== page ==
It’s hard not to feel sorry for the new Minister of State as he speaks about his great “grá” for the “language” or tweets that he is on his way to “Gleanncolmcille” to improve his “teanga Gaeilge” or explains to BBC4 that if he can “refresh” himself “and get there in a short period of time” it will send out a “signal” to people who have been “threatening” to speak Irish for years.

Of course there was no mention of the powerful signal his appointment sends to those people who have been carrying out the same threat for years by actually speaking Irish amongst themselves and to their children.

The sad thing is that Joe sounds like he would make an impressive Minister of State in a department where he wasn’t forced to deliver all these awful lines.

But maybe the worst thing about these rare occasions when the Irish language becomes national news is that it gives people a chance to dust down their ancient jokes, platitudes, and grievances about Irish.

You will find them on the bottom half of the internet and elsewhere, still making the same old arguments, as if for the first time.

They usually start by observing Sayers’s Law, which holds that in any discussion about the Irish language,sooner or later,someone will make a bad joke about Peig Sayers.

Then they will remind us about how the zealots have hijacked the language as part of their plot to force Irish down our throats, just as the teachers of yesteryear did before abstaining briefly from corporal punishment to instruct us in long division or the history of the Normans.

And still they rail against the deluded fanatics who refuse to abandon their dream of an Irish-speaking Ireland, when in reality most Irish speakers would settle for a bit more respect and, maybe, a Minister in the Department of the Gaeltacht capable of “going on a journey” with them in their own language.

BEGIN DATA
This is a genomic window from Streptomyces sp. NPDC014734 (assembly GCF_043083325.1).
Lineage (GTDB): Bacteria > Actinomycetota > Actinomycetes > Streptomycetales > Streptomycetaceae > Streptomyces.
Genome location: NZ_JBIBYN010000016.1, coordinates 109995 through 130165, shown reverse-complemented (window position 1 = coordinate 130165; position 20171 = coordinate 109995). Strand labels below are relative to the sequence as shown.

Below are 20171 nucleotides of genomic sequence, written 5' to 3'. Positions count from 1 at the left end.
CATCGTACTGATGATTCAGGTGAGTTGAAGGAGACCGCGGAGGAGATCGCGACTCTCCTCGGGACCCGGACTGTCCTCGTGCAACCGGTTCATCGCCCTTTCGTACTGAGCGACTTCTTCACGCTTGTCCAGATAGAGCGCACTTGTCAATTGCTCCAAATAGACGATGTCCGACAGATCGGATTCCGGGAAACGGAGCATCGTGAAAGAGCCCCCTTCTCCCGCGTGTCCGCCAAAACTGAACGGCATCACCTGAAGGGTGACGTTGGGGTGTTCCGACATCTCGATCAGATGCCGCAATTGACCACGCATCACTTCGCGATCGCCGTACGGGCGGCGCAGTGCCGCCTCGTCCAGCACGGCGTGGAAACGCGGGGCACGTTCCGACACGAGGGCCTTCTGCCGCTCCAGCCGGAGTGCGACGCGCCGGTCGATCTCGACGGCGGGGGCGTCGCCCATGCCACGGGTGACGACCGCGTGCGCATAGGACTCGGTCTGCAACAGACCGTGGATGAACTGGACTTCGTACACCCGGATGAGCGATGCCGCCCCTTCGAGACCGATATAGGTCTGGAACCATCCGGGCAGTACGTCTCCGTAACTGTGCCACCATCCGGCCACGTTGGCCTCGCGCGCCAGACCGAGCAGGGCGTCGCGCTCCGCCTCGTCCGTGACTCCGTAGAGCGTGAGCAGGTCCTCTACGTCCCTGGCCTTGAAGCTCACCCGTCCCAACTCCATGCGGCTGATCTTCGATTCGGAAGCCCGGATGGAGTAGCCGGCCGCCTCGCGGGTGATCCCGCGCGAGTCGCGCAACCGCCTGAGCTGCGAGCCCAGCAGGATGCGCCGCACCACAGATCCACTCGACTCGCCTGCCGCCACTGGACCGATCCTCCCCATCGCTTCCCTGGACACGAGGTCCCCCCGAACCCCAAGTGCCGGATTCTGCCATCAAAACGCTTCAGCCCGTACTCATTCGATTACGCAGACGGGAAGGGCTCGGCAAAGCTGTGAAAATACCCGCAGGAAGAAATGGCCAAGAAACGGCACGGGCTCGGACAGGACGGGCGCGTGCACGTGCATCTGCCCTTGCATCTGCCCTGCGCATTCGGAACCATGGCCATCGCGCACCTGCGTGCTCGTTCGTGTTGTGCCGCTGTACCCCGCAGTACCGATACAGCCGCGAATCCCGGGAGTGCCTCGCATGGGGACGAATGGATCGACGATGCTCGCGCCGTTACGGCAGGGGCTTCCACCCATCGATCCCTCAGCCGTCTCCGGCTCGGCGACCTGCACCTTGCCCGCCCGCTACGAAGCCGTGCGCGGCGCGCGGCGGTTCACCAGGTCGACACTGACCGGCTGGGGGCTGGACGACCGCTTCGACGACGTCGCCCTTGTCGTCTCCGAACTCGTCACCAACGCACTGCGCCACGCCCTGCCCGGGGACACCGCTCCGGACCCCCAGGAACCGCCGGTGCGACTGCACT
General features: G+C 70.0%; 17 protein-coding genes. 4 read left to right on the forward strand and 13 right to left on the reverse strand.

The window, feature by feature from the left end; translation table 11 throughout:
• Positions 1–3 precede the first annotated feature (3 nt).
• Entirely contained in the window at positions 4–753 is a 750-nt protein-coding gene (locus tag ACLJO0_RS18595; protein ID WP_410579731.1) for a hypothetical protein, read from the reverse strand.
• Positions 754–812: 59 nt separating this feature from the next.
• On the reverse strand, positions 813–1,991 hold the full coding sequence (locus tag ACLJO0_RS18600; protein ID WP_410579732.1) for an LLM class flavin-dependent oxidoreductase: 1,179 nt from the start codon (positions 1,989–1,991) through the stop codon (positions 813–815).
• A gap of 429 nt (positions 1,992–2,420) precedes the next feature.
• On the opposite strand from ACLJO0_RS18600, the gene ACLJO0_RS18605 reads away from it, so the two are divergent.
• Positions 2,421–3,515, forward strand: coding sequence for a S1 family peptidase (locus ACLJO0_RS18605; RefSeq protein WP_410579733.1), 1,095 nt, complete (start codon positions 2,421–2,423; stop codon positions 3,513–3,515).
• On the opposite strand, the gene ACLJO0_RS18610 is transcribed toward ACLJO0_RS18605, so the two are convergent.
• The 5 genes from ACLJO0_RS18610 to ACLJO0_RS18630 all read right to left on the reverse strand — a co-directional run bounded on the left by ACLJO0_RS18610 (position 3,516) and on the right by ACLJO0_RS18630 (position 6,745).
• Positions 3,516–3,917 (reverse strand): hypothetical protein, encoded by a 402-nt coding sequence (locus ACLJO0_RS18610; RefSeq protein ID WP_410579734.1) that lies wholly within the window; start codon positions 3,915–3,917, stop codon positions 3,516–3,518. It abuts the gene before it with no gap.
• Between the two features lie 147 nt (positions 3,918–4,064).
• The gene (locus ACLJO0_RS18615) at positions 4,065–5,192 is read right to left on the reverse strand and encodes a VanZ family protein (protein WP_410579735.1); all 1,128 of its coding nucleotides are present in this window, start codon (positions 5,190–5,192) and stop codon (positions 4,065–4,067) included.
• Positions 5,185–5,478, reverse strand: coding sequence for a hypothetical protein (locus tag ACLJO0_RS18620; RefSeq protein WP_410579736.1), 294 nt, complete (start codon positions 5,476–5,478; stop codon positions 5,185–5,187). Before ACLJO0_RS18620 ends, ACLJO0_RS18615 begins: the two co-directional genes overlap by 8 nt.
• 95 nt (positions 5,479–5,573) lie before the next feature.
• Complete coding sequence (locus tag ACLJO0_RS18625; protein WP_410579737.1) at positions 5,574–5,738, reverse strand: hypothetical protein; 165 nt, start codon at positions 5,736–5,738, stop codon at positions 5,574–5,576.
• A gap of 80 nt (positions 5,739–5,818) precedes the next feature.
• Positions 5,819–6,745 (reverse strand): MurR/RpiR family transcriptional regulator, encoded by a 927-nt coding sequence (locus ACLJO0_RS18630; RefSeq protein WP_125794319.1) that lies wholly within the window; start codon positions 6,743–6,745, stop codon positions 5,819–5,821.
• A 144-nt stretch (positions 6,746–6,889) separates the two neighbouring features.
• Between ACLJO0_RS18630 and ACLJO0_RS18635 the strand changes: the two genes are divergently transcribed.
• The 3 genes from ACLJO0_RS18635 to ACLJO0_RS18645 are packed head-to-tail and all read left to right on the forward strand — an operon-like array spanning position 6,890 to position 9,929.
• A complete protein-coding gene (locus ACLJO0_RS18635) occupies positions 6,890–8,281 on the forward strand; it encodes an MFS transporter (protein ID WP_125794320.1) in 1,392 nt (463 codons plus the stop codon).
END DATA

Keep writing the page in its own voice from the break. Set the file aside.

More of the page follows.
Meanwhile, when listening to the Taoiseach or the Minister of State talking about having a “grá” for the Gaeilge, it is worth remembering that less than a year ago the State’s first Coimisinéir Teanga became the first ombudsman in Ireland to resign in protest at Government policy.

That same Government is committed to implementing a Twenty Year Strategy for the Irish language whose main objective is to increase the number of daily speakers of Irish to 250,000 by 2030. Set by a previous administration, that figure of 250,000 was always a bit fanciful, but, at this rate, the refresher courses in Donegal will be busier than ever in the summer of 2029.

Is Gaeilgeoir Mé, get me out of here.

The Irish Times Logo
Commenting on The Irish Times has changed. To comment you must now be an Irish Times subscriber.
Error Image
The account details entered are not currently associated with an Irish Times subscription. Please subscribe to sign in to comment.
Comment Sign In

Forgot password?
The Irish Times Logo
Thank you
You should receive instructions for resetting your password. When you have reset your password, you can Sign In.
The Irish Times Logo
Please choose a screen name. This name will appear beside any comments you post. Your screen name should follow the standards set out in our community standards.
Screen Name Selection


Please choose a screen name. This name will appear beside any comments you post. Your screen name should follow the standards set out in our community standards.

The Irish Times Logo
Commenting on The Irish Times has changed. To comment you must now be an Irish Times subscriber.
Forgot Password
Please enter your email address so we can send you a link to reset your password.

Sign In

Your Comments
We reserve the right to remove any content at any time from this Community, including without limitation if it violates the Community Standards. We ask that you report content that you in good faith believe violates the above rules by clicking the Flag link next to the offending comment or by filling out this form. New comments are only accepted for 3 days from the date of publication.